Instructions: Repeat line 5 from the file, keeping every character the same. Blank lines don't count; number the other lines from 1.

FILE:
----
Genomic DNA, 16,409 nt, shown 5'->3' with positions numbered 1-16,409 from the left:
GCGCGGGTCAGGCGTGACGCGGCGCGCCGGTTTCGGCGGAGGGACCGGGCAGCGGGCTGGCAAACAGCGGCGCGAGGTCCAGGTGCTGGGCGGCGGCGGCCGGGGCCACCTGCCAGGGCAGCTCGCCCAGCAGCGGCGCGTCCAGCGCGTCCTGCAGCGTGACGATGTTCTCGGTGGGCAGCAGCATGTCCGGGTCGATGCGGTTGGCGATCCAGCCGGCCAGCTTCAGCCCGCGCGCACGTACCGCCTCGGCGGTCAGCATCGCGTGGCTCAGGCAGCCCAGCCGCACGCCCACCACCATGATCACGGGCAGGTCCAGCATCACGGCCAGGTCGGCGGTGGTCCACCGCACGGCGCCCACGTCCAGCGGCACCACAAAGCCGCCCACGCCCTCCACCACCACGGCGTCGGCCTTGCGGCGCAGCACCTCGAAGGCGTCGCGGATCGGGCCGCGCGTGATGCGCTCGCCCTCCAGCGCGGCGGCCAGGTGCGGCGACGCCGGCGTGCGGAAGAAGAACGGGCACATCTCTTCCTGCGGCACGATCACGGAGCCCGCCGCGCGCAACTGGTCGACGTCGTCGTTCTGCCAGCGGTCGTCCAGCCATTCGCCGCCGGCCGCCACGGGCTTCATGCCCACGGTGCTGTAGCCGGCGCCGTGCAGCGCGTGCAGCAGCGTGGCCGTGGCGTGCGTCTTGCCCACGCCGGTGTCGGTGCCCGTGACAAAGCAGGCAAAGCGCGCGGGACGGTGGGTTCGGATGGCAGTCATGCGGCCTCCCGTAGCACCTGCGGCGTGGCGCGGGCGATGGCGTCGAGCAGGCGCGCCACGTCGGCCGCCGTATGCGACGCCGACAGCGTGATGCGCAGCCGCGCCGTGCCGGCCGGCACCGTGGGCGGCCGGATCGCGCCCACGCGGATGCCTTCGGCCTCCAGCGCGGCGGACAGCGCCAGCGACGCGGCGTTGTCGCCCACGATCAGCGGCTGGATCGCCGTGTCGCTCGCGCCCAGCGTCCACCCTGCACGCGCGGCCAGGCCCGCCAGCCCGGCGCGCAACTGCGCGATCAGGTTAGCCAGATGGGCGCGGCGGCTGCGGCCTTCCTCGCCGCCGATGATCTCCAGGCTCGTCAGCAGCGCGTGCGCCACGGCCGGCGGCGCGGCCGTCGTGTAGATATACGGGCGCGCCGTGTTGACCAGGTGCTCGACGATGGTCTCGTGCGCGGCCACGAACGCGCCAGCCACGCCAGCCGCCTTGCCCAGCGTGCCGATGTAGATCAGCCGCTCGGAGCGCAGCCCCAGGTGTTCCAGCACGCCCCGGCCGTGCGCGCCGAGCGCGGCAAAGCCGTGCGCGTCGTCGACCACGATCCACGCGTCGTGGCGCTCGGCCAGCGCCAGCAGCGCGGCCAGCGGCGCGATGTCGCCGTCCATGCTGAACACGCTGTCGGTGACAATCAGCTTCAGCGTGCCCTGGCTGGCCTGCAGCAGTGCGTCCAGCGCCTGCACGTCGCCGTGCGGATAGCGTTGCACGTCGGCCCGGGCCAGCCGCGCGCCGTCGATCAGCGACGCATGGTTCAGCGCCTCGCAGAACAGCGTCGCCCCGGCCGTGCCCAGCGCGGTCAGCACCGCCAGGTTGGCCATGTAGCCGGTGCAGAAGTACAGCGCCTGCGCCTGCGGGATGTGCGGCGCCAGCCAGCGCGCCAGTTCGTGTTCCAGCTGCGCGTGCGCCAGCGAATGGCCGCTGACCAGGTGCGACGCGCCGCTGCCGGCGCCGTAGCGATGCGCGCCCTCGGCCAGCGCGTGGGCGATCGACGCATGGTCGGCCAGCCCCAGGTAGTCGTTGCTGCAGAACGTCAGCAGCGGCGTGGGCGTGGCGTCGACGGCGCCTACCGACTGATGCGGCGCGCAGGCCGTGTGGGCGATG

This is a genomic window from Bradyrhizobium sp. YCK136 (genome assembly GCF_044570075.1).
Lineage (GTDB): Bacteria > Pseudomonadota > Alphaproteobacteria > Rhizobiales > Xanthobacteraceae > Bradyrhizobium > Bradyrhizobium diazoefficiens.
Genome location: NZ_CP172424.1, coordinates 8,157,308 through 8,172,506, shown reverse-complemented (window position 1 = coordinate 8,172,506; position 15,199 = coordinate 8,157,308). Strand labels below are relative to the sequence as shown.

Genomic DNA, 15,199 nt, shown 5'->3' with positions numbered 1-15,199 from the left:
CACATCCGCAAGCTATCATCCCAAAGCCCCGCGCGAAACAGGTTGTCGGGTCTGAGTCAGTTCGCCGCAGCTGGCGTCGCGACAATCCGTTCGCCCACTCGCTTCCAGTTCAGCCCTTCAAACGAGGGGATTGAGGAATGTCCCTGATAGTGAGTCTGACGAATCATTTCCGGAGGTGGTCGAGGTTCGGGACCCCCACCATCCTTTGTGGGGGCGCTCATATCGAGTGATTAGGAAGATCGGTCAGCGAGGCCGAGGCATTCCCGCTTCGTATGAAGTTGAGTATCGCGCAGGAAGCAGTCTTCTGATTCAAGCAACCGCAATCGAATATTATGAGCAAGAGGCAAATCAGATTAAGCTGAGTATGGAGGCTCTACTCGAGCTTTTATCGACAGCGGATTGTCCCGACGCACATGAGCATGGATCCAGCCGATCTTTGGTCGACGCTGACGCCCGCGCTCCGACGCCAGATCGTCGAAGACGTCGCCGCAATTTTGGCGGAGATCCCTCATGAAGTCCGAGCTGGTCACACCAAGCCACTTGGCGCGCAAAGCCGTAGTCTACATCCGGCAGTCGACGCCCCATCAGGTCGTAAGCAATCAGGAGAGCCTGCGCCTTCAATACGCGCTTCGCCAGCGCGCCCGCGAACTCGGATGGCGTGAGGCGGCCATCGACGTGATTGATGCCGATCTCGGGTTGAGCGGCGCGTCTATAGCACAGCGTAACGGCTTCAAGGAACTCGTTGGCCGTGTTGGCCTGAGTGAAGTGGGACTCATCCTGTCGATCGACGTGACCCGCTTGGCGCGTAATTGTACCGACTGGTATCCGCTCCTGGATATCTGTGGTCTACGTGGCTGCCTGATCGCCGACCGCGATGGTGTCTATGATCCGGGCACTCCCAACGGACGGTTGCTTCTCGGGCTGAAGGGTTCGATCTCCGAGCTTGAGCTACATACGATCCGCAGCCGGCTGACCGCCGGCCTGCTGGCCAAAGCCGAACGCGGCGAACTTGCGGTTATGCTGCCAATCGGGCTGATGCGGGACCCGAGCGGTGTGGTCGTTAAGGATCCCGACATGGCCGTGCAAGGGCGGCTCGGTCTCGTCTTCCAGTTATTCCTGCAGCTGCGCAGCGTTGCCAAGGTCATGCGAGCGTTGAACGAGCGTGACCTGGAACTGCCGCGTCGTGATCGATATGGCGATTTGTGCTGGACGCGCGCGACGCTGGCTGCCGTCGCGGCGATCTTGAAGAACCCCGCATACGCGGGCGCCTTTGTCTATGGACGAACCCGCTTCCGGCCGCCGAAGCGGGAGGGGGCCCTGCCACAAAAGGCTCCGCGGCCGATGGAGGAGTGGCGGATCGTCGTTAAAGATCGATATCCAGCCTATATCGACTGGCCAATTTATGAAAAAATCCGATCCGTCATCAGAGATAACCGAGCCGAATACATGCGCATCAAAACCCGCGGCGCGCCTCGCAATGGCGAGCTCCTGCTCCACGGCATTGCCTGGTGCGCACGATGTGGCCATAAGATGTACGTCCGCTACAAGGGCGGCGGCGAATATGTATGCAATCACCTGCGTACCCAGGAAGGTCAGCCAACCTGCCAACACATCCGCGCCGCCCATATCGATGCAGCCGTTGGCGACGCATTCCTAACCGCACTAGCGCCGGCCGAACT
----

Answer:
Genome location: NZ_CP172424.1, coordinates 8,157,308 through 8,172,506, shown reverse-complemented (window position 1 = coordinate 8,172,506; position 15,199 = coordinate 8,157,308). Strand labels below are relative to the sequence as shown.